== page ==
This one's a long quest through dusty bookshop shelves, the deepest depths of internet bookstores, saved searches and typing the same thing again and again, "cut jerry bronson" into various search engines and eBay. I've looked for it in about any place that sells used books for something like eight years. It's funny how things go. I found out about this book from the Glorious Trash blog review of it. It sounded right up my alley, but it was nowhere to be found. Glorious Trash is something of a trendsetter, some of the books he writes about gets scarce/expensive quick. So, this little sleazy private eye tale written by two Brits that was too hardcore to get published across the pond got published by Pinnacle in a (probably) low-run print became my white whale. I've always wanted to read it but as the years stretched on it became more about the hunt, the thrill of discovery. The patter of my heart when I got an email informing me something on a "wish list" was now available. Would it be "Cut" by Jerry Bronson? Never was.
Now, being a bookman, I got a fairly large list of "wants." And some of even the hardest to track down have shown up at least once or twice in my years of looking. Sometimes for high prices, sometimes for four bucks. I haven't always snapped them up at the high prices, I'm a cheap bastard after all but I knew I'd probably burn a hole in a credit card, if need be, to own "Cut." I assume the book didn't sell and was remaindered for a few copies that are floating around since Pinnacle was a pretty big wide-reaching publisher. Couple that with Glorious Trash's review and the authors own cache, whoever had them wasn't selling them.
Laurence James was very prolific, writing biker books, science fiction, westerns, post-apocalyptic fiction, War stuff and even horror. He's mostly known for his work on the Deathlands series and The Apache books. I have a bunch of his work, but this is the first time I've read anything by him, at least half-by him anyway. Knowing he wrote the more extreme parts of the narrative his days writing the "Piccadilly Westerns" is apparent, as it sort of reads like a 70s update of the wild ways of the Piccadilly Westerns. John Harvey is now a respectable writer having written the popular Charlie Resnick procedural novels. But he started in the paperbacks, writing, you guessed it, westerns, war books, and crime fiction. I reviewed an entry in his Scott Mitchell books, a British private eye who's a tough cookie. Together they came together and switched alternated chapters to write this book as Jerry Bronson. And it seems like they had a good time doing it because this one funky novel.
Finally, I got my hands on a copy (Thanks Stan!) via some good-natured trading among a fellow enthusiast. It had to travel from Canada to the U.S. and after sending some money to the wrong person for shipping I eventually found it in my mailbox on one cold and snowy night. Would it be as good as I wanted it to be after this long of a search? Seems impossible.
The opening is one of the sleaziest things I've ever read, a wild killing on a porn set. Off to a good start. Then we meet Regan, a .44 Magnum packin' asthmatic private eye in California. I'm with it so far. And soon I forgot my expectations and rolled along with the wild, slap-dash, kooky tale of Snuff films, Boris Karloff stand-ins, hippie-communes, gory action and sexy sex. It's a novel brimming with first-draft energy and two authors trying to one-up each other every chapter. A chase and murder in Disney world? Random sex with ugly old prostitutes? Beheadings? .44 magnum blasts? Kicks in the nuts? It's a got it all and more. It does all sort of hang together enough to make sense from A to Z, it's not the most polished (or fleshed out) but James and Harvey were pros at quicky paperbacks.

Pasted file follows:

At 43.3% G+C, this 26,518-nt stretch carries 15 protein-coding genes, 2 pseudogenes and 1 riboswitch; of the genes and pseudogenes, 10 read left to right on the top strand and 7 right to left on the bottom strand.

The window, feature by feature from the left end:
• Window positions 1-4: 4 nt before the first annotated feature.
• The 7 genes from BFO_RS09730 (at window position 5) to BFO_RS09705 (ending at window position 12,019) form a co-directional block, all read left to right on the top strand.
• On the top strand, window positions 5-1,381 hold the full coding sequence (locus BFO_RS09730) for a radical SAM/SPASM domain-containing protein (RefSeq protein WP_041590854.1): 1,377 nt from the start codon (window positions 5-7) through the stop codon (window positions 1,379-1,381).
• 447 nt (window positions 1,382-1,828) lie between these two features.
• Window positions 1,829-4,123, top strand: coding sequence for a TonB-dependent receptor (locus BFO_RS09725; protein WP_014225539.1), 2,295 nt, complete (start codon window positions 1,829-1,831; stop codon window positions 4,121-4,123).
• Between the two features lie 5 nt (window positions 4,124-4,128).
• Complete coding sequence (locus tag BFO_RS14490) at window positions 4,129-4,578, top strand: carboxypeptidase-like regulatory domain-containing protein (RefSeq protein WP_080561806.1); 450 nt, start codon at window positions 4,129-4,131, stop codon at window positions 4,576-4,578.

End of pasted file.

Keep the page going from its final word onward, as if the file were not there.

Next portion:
Reagan is a big 'ol nasty "Dirty Harry"-type, ex-cop turned private eye after he blows away the punk that sound the junk that made his wife O.D. he misses his wife, but mostly he just drinks, bangs ladies and shoots people. In a nice running-joke a lot of the chapters open with Reagan hungover after the previous night's escapades. He's nominally searching for a socialite's runaway sister and pretty much immediately finds her without a lot of effort other then stopping for gas and making conversation. But being a mystery that's not the whole story. It shifts from a more mystery format into a full-blown Men's Adventure thriller as it goes. Reagan's a bastard and a hardcase but that's the kind of guy you need when dealing in snuff films.
It has an exploitation film vibe, probably because filmmaking is an integral part of the plot. I can easily imagine it in a grindhouse of 42nd street or in a drive-in in the south. I doubt they could have gotten Karloff for the baddie though even though that's who I pictured throughout. The whole thing has its tongue squarely in in its cheek. So, was it worth the wait and the hunt? Yeah absolutely....for me anyway, I can certainly see most folks not caring for it. It's crazy violent, sexist and certainly in need of some coherent editing. It's probably the most sordid book I've ever read from Pinnacle, who probably bought it because they were putting out work by both James and Harvey in the Apache series at the same time but it's clear they didn't devote much more time to it other than slapping the most awesome photo covers on it ever.
One chapter of my book hunting is closed now. It's nice and it's sad. Now, I'll probably fall into a copy of "Cut" in my local used bookstore tomorrow. That's the way it goes sometimes. Luckily as far as hunting goes, I still have plenty to search for. Some of which I'm not even sure if they were published. That's part of the fun of this era of paperback publishing. It's wild and unpredictable just like the novels they put out.